Wednesday, April 20, 2011

Back from South Africa

In a week on a business trip one can barely scratch the surface of a big and vibrant country like South Africa. We were taken good care of by the National Library of South Africa. That meant staying in safe hotels, transportation in shuttle buses, and minimal contacts beyond our own group. My first impressions of the land include: professionalism and dedication in our African colleagues (I heard the same appraisal from a colleague who has a tendency of cynical realism), a feeling of visiting a country of the future, and of a thoughtful optimism. Africans have a positive spirit, and they are puzzled by the European crisis of the spirit. In the Africans I met I was struck most by a cordial and spiritual disposition. I had the pleasure to join a table of African film-makers, and when I asked which South African film they would recommend they answered: "wait for ten years", and: "no, wait for five years".

I have found apartheid disgusting as long as I have been aware of it, but The Apartheid Museum, one of the best museums I have ever visited, opened my eyes to understand much better both the "grand apartheid" and the "petty apartheid". On the other hand, South Africa has been the home of two of the greatest heroes of social justice. The young Gandhi was for ten years a civil rights activist in South Africa, where he developed his concept of satyagraha, "the soul force". Mandela was a great fighter against apartheid and a great reconciler after apartheid.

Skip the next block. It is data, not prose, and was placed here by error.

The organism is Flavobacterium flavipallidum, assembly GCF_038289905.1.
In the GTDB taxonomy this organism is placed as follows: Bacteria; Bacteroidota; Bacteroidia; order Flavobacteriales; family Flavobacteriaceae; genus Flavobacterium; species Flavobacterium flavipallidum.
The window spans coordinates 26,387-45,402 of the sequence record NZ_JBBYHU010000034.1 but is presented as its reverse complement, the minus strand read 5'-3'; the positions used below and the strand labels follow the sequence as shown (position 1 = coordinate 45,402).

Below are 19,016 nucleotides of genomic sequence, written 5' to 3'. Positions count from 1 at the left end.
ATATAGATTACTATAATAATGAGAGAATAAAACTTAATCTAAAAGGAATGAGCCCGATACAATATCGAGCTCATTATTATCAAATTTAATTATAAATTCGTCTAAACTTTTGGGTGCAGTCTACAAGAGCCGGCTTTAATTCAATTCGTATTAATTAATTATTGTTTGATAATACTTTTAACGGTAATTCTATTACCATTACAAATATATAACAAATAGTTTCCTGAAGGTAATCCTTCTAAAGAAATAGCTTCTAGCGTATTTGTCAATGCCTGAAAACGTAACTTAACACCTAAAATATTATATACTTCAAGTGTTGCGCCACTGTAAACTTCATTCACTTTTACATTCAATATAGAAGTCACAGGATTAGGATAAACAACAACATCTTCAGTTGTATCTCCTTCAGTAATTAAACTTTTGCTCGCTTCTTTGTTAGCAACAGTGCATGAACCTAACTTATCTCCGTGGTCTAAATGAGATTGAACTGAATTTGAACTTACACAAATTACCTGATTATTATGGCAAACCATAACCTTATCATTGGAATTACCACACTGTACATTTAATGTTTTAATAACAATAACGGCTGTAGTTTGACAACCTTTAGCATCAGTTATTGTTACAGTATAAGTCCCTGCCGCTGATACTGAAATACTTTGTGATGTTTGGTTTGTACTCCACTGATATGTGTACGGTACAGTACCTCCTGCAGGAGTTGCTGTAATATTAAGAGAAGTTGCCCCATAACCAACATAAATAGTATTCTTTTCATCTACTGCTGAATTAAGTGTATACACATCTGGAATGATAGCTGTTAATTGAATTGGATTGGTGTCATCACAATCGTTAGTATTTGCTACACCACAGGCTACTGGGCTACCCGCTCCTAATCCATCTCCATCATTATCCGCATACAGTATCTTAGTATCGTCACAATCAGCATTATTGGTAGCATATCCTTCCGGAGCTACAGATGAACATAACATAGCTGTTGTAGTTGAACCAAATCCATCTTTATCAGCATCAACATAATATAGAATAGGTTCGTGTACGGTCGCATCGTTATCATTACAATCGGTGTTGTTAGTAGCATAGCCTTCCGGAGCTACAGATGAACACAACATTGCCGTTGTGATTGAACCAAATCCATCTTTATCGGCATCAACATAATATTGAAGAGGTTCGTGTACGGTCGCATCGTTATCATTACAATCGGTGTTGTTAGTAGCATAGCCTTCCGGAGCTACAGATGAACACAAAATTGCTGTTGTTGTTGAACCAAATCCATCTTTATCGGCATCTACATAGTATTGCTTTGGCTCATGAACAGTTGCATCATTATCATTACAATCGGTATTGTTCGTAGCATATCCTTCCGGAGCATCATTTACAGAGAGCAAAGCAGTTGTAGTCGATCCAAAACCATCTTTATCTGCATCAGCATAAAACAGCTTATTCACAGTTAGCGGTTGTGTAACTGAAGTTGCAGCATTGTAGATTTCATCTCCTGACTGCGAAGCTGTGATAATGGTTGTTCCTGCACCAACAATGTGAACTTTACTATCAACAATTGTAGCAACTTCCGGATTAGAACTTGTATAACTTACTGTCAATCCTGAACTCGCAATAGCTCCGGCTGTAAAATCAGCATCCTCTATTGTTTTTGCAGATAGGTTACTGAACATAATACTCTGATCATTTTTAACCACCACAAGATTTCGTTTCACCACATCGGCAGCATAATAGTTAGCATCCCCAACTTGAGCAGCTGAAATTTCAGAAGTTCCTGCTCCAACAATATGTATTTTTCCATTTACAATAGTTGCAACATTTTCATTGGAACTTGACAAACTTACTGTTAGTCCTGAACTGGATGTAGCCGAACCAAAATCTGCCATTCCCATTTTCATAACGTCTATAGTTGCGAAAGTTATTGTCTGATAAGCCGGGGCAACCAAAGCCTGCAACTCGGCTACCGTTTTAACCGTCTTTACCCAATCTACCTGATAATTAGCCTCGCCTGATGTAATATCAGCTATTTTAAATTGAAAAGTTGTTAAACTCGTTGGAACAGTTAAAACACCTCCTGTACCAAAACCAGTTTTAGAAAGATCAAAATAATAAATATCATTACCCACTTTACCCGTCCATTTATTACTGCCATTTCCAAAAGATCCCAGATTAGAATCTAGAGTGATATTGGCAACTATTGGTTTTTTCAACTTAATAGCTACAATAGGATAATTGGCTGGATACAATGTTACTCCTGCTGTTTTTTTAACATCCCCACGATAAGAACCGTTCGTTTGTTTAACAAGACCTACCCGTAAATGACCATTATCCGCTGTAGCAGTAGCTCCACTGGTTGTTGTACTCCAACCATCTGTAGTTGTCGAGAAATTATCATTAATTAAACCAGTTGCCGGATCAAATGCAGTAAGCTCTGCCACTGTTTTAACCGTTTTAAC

Even in our secluded existence we could not ignore the social injustice of unemployment, homelessness, and inequality. The young unemployed men hanging out in the streets. The constant potential of violent crime. Where inequality reigns, no one is free.

I'm happy that our single excursion day was dedicated to social reality (Soweto: a view into the way in which most Africans live) and history (The Apartheid Museum).

Every African I met hoped that I would return for a holiday, and South Africa would indeed be an inexhaustible holiday target with its multiple wonders of nature. I flew to Johannesburg next to a pilot on holiday who said he's lived all his life in South Africa but that he's still constantly amazed by its many-sided and breathtaking beauty. He also said that South Africa is less dangerous than Paris. Once you get there it is not an expensive country for a European tourist.

My favourite Nelson Mandela story: having been convicted to the lifetime sentence, on arrival into the prison, Mandela adopted the attitude of a generous host, even politely introducing a guard to another by name.

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